The financial sector should not bet on remaining deadlines changing for the phasing out of the use of Libor interest rates, Britain’s Financial Conduct Authority (FCA) said on Wednesday.
Helen Boyd, head of markets policy at the FCA, said the market had “categorically proven” it can ditch the London Interbank Offered Rate or Libor, a widely used rate tarnished after banks tried to rig it.
The bulk of contracts such as mortgages, credit cards and business loans pegged to Libor, which was compiled across five currencies, were phased out by the end of 2021.
Phasing out Libor, one of the biggest market changes in decades, felt like an “anti-climax” given it went so smoothly, Boyd said.
Contracts are being transferred to interest rates compiled by central banks like the Federal Reserve, Bank of England and European Central Bank based on market transactions and seen as far harder to rig.
Outstanding dollar Libor contracts must be phased out by the end of June 2023, and since the end of 2021 the rate can no longer be used in new contracts.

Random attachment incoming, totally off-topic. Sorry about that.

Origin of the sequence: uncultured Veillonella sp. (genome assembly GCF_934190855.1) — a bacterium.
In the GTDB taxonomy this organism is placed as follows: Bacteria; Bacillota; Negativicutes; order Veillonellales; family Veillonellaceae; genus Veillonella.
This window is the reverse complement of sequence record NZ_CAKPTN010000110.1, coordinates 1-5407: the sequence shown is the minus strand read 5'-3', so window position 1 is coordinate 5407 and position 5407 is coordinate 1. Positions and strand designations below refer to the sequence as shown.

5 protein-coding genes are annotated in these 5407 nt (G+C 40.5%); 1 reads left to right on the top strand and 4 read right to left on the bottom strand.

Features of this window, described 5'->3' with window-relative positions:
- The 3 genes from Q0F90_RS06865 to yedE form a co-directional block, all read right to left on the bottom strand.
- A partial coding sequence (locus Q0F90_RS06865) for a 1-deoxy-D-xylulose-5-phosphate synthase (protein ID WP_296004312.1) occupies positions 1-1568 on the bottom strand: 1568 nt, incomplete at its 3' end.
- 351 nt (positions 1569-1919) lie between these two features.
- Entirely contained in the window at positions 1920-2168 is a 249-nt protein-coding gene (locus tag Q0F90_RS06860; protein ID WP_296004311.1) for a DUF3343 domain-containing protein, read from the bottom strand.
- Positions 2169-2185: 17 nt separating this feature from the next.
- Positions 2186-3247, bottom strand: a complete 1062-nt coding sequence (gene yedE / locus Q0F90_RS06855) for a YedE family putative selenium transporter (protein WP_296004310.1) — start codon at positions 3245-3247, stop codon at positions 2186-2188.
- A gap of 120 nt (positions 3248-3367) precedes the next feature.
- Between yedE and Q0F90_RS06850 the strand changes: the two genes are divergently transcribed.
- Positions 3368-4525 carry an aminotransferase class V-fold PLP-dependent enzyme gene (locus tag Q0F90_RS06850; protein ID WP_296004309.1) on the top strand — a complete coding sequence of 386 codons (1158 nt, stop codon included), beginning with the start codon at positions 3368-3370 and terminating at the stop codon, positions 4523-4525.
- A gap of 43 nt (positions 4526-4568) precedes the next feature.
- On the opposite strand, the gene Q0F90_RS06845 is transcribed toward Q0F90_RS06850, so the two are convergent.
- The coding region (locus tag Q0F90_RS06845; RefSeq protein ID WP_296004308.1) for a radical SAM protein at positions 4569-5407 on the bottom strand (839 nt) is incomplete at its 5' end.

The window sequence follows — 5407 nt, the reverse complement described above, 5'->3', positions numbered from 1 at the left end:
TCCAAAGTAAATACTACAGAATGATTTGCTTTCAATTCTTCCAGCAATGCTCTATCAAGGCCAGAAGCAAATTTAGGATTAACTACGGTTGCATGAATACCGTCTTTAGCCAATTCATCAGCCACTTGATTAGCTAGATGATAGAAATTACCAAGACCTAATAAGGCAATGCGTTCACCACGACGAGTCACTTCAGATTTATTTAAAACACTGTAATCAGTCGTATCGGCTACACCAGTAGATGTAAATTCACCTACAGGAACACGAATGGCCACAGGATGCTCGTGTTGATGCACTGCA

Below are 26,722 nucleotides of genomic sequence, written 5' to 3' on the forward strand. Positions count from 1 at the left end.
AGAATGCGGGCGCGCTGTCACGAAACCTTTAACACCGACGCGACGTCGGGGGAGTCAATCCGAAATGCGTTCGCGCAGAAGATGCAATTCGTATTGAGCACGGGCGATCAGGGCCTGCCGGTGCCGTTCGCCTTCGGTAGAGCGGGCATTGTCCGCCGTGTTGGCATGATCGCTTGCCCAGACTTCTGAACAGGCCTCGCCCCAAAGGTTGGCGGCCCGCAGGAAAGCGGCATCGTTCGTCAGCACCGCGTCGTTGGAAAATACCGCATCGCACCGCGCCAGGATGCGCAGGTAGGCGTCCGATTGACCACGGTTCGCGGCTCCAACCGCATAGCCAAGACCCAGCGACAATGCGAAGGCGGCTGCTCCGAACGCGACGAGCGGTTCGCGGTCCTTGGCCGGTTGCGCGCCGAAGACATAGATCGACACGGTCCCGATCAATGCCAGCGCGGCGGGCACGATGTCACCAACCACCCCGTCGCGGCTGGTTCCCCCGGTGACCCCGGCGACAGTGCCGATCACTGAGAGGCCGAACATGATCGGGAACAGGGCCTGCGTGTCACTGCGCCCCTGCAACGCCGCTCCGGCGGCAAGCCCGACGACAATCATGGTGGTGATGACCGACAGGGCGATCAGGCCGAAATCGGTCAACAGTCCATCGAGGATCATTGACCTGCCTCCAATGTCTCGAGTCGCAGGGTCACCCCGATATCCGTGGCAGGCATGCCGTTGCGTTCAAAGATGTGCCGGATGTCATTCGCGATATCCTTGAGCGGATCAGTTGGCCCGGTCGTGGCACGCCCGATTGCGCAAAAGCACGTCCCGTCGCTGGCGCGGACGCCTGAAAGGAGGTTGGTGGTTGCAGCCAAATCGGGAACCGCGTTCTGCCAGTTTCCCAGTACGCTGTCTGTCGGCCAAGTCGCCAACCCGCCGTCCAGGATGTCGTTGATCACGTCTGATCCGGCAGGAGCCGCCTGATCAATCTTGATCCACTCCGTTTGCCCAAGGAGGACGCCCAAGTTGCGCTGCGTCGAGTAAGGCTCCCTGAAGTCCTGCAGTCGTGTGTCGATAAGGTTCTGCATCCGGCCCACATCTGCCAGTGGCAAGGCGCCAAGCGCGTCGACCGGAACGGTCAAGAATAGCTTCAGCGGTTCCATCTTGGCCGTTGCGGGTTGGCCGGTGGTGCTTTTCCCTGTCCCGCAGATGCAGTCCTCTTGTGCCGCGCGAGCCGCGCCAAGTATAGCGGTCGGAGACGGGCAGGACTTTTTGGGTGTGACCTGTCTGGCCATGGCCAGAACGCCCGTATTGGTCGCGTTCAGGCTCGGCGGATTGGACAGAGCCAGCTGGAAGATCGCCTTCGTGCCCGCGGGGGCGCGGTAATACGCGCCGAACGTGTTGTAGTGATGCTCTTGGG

“Don’t expect the deadlines to change,” Boyd told an event held by the derivatives industry body ISDA.
There were contracts worth about 30 trillion pounds ($37 trillion) linked to sterling Libor at the start of 2021, but this has been whittled down to just 1% of that figure, Boyd said.
The FCA has allowed the use of a “synthetic”, temporary form of Libor for yen and sterling contracts to aid transition to central bank rates for so-called “hard legacy” contracts.
The FCA will hold a public consultation in coming weeks on winding down these synthetic rates, she said.
“We have been clear that synthetic rates will not be continued simply for the convenience of those who could take action, but don’t,” Boyd said.
No one should be relying on the creation of a synthetic dollar Libor rate after June 2023, she added.
($1 = 0.8172 pounds)